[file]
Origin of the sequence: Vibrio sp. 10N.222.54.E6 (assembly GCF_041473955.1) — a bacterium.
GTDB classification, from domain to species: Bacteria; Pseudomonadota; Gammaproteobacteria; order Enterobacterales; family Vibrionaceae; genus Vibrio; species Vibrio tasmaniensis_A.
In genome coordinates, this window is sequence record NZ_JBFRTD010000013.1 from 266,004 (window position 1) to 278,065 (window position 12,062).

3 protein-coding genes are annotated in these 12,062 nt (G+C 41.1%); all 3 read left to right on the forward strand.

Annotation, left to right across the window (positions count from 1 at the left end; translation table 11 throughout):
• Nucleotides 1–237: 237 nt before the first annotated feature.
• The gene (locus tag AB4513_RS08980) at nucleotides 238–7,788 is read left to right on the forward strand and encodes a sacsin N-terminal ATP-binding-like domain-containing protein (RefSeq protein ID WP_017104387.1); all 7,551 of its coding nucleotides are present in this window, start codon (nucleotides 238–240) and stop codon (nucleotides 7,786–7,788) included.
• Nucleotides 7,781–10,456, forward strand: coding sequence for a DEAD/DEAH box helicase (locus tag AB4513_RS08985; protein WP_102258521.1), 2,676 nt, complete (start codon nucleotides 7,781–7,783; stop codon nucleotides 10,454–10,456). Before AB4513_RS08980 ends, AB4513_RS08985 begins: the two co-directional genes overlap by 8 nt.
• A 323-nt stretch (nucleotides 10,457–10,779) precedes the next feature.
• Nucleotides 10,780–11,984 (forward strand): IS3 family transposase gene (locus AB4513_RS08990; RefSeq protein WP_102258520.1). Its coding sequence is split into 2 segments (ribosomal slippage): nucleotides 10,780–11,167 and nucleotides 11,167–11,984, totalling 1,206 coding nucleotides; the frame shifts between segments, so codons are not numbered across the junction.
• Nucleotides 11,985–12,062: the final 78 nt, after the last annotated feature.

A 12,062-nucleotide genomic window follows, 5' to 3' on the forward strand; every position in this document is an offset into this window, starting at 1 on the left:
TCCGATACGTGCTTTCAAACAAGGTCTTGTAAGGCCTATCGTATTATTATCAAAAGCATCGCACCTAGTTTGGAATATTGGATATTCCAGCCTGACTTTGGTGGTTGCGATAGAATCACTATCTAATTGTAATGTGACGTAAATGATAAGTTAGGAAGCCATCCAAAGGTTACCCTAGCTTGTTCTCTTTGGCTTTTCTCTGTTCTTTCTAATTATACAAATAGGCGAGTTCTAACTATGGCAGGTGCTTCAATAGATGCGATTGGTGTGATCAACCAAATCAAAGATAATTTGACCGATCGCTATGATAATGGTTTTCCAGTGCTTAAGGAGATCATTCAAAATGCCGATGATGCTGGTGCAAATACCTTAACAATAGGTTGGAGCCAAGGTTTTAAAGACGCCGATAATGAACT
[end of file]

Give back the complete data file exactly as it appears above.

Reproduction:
Origin of the sequence: Vibrio sp. 10N.222.54.E6 (assembly GCF_041473955.1) — a bacterium.
GTDB classification, from domain to species: Bacteria; Pseudomonadota; Gammaproteobacteria; order Enterobacterales; family Vibrionaceae; genus Vibrio; species Vibrio tasmaniensis_A.
In genome coordinates, this window is sequence record NZ_JBFRTD010000013.1 from 266,004 (window position 1) to 278,065 (window position 12,062).

3 protein-coding genes are annotated in these 12,062 nt (G+C 41.1%); all 3 read left to right on the forward strand.

Annotation, left to right across the window (positions count from 1 at the left end; translation table 11 throughout):
• Nucleotides 1–237: 237 nt before the first annotated feature.
• The gene (locus tag AB4513_RS08980) at nucleotides 238–7,788 is read left to right on the forward strand and encodes a sacsin N-terminal ATP-binding-like domain-containing protein (RefSeq protein ID WP_017104387.1); all 7,551 of its coding nucleotides are present in this window, start codon (nucleotides 238–240) and stop codon (nucleotides 7,786–7,788) included.
• Nucleotides 7,781–10,456, forward strand: coding sequence for a DEAD/DEAH box helicase (locus tag AB4513_RS08985; protein WP_102258521.1), 2,676 nt, complete (start codon nucleotides 7,781–7,783; stop codon nucleotides 10,454–10,456). Before AB4513_RS08980 ends, AB4513_RS08985 begins: the two co-directional genes overlap by 8 nt.
• A 323-nt stretch (nucleotides 10,457–10,779) precedes the next feature.
• Nucleotides 10,780–11,984 (forward strand): IS3 family transposase gene (locus AB4513_RS08990; RefSeq protein WP_102258520.1). Its coding sequence is split into 2 segments (ribosomal slippage): nucleotides 10,780–11,167 and nucleotides 11,167–11,984, totalling 1,206 coding nucleotides; the frame shifts between segments, so codons are not numbered across the junction.
• Nucleotides 11,985–12,062: the final 78 nt, after the last annotated feature.

A 12,062-nucleotide genomic window follows, 5' to 3' on the forward strand; every position in this document is an offset into this window, starting at 1 on the left:
TCCGATACGTGCTTTCAAACAAGGTCTTGTAAGGCCTATCGTATTATTATCAAAAGCATCGCACCTAGTTTGGAATATTGGATATTCCAGCCTGACTTTGGTGGTTGCGATAGAATCACTATCTAATTGTAATGTGACGTAAATGATAAGTTAGGAAGCCATCCAAAGGTTACCCTAGCTTGTTCTCTTTGGCTTTTCTCTGTTCTTTCTAATTATACAAATAGGCGAGTTCTAACTATGGCAGGTGCTTCAATAGATGCGATTGGTGTGATCAACCAAATCAAAGATAATTTGACCGATCGCTATGATAATGGTTTTCCAGTGCTTAAGGAGATCATTCAAAATGCCGATGATGCTGGTGCAAATACCTTAACAATAGGTTGGAGCCAAGGTTTTAAAGACGCCGATAATGAACT